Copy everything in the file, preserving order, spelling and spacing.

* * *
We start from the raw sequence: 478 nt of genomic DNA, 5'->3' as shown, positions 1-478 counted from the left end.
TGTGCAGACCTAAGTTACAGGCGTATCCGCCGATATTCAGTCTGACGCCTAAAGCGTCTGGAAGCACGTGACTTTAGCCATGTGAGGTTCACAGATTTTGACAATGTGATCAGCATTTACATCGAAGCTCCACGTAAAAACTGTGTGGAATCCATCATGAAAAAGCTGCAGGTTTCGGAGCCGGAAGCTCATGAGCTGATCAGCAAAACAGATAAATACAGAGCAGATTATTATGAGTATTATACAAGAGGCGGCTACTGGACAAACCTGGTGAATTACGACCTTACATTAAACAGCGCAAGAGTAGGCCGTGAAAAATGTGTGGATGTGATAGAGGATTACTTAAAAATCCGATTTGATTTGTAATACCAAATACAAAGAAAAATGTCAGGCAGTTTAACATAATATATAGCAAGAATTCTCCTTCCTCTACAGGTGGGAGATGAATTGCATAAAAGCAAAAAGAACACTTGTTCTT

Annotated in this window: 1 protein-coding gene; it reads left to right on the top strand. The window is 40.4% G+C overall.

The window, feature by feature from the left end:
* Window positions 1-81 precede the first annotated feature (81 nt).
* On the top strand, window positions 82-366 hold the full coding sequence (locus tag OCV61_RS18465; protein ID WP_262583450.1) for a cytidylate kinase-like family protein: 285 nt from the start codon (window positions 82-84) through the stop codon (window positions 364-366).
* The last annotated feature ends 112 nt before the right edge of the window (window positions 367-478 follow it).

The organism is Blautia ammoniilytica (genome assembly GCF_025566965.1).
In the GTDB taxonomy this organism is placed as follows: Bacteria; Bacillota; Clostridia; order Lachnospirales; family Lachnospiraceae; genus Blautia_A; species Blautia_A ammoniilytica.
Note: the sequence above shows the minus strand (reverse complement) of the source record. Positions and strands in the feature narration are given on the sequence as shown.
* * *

We start from the raw sequence: 478 nt of genomic DNA, 5'->3' as shown, positions 1-478 counted from the left end.
TGTGCAGACCTAAGTTACAGGCGTATCCGCCGATATTCAGTCTGACGCCTAAAGCGTCTGGAAGCACGTGACTTTAGCCATGTGAGGTTCACAGATTTTGACAATGTGATCAGCATTTACATCGAAGCTCCACGTAAAAACTGTGTGGAATCCATCATGAAAAAGCTGCAGGTTTCGGAGCCGGAAGCTCATGAGCTGATCAGCAAAACAGATAAATACAGAGCAGATTATTATGAGTATTATACAAGAGGCGGCTACTGGACAAACCTGGTGAATTACGACCTTACATTAAACAGCGCAAGAGTAGGCCGTGAAAAATGTGTGGATGTGATAGAGGATTACTTAAAAATCCGATTTGATTTGTAATACCAAATACAAAGAAAAATGTCAGGCAGTTTAACATAATATATAGCAAGAATTCTCCTTCCTCTACAGGTGGGAGATGAATTGCATAAAAGCAAAAAGAACACTTGTTCTT

Annotated in this window: 1 protein-coding gene; it reads left to right on the top strand. The window is 40.4% G+C overall.

The window, feature by feature from the left end:
* Window positions 1-81 precede the first annotated feature (81 nt).
* On the top strand, window positions 82-366 hold the full coding sequence (locus tag OCV61_RS18465; protein ID WP_262583450.1) for a cytidylate kinase-like family protein: 285 nt from the start codon (window positions 82-84) through the stop codon (window positions 364-366).
* The last annotated feature ends 112 nt before the right edge of the window (window positions 367-478 follow it).

The organism is Blautia ammoniilytica (genome assembly GCF_025566965.1).
In the GTDB taxonomy this organism is placed as follows: Bacteria; Bacillota; Clostridia; order Lachnospirales; family Lachnospiraceae; genus Blautia_A; species Blautia_A ammoniilytica.
Note: the sequence above shows the minus strand (reverse complement) of the source record. Positions and strands in the feature narration are given on the sequence as shown.